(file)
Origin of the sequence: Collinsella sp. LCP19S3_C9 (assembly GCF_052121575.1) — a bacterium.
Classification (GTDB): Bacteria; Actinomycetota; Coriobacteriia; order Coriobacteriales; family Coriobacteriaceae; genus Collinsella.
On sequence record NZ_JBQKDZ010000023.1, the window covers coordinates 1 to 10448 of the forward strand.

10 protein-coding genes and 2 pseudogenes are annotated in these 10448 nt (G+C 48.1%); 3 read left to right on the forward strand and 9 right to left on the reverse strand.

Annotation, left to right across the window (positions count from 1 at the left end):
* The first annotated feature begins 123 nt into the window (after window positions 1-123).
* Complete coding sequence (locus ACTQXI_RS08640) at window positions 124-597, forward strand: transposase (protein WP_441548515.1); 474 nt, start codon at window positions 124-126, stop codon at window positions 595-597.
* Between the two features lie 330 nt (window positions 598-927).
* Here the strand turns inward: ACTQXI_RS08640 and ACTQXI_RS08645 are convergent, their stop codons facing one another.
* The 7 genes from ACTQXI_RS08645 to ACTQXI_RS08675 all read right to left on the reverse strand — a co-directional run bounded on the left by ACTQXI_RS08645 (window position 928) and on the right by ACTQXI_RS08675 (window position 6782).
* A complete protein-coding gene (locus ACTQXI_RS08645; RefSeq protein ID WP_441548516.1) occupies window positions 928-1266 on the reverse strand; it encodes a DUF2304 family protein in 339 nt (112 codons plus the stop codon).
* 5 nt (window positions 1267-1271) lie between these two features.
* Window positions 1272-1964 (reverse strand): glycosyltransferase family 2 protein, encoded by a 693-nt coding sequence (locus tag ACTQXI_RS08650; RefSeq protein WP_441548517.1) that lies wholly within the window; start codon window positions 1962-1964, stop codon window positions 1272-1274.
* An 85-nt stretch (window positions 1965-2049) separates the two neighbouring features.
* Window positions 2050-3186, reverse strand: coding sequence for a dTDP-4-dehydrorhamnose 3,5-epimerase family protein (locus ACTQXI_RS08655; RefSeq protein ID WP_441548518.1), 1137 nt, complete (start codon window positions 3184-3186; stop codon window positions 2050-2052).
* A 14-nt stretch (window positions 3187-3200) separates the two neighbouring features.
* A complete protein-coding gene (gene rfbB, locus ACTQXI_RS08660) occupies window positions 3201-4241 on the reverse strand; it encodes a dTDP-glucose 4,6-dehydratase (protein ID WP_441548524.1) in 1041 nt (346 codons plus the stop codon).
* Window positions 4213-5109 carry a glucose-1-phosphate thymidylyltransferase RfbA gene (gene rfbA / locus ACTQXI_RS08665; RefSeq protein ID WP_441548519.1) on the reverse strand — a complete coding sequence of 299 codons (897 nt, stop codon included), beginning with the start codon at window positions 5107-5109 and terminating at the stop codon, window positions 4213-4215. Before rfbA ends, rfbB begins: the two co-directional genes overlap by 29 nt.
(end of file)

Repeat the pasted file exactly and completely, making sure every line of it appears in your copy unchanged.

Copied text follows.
Origin of the sequence: Collinsella sp. LCP19S3_C9 (assembly GCF_052121575.1) — a bacterium.
Classification (GTDB): Bacteria; Actinomycetota; Coriobacteriia; order Coriobacteriales; family Coriobacteriaceae; genus Collinsella.
On sequence record NZ_JBQKDZ010000023.1, the window covers coordinates 1 to 10448 of the forward strand.

10 protein-coding genes and 2 pseudogenes are annotated in these 10448 nt (G+C 48.1%); 3 read left to right on the forward strand and 9 right to left on the reverse strand.

Annotation, left to right across the window (positions count from 1 at the left end):
* The first annotated feature begins 123 nt into the window (after window positions 1-123).
* Complete coding sequence (locus ACTQXI_RS08640) at window positions 124-597, forward strand: transposase (protein WP_441548515.1); 474 nt, start codon at window positions 124-126, stop codon at window positions 595-597.
* Between the two features lie 330 nt (window positions 598-927).
* Here the strand turns inward: ACTQXI_RS08640 and ACTQXI_RS08645 are convergent, their stop codons facing one another.
* The 7 genes from ACTQXI_RS08645 to ACTQXI_RS08675 all read right to left on the reverse strand — a co-directional run bounded on the left by ACTQXI_RS08645 (window position 928) and on the right by ACTQXI_RS08675 (window position 6782).
* A complete protein-coding gene (locus ACTQXI_RS08645; RefSeq protein ID WP_441548516.1) occupies window positions 928-1266 on the reverse strand; it encodes a DUF2304 family protein in 339 nt (112 codons plus the stop codon).
* 5 nt (window positions 1267-1271) lie between these two features.
* Window positions 1272-1964 (reverse strand): glycosyltransferase family 2 protein, encoded by a 693-nt coding sequence (locus tag ACTQXI_RS08650; RefSeq protein WP_441548517.1) that lies wholly within the window; start codon window positions 1962-1964, stop codon window positions 1272-1274.
* An 85-nt stretch (window positions 1965-2049) separates the two neighbouring features.
* Window positions 2050-3186, reverse strand: coding sequence for a dTDP-4-dehydrorhamnose 3,5-epimerase family protein (locus ACTQXI_RS08655; RefSeq protein ID WP_441548518.1), 1137 nt, complete (start codon window positions 3184-3186; stop codon window positions 2050-2052).
* A 14-nt stretch (window positions 3187-3200) separates the two neighbouring features.
* A complete protein-coding gene (gene rfbB, locus ACTQXI_RS08660) occupies window positions 3201-4241 on the reverse strand; it encodes a dTDP-glucose 4,6-dehydratase (protein ID WP_441548524.1) in 1041 nt (346 codons plus the stop codon).
* Window positions 4213-5109 carry a glucose-1-phosphate thymidylyltransferase RfbA gene (gene rfbA / locus ACTQXI_RS08665; RefSeq protein ID WP_441548519.1) on the reverse strand — a complete coding sequence of 299 codons (897 nt, stop codon included), beginning with the start codon at window positions 5107-5109 and terminating at the stop codon, window positions 4213-4215. Before rfbA ends, rfbB begins: the two co-directional genes overlap by 29 nt.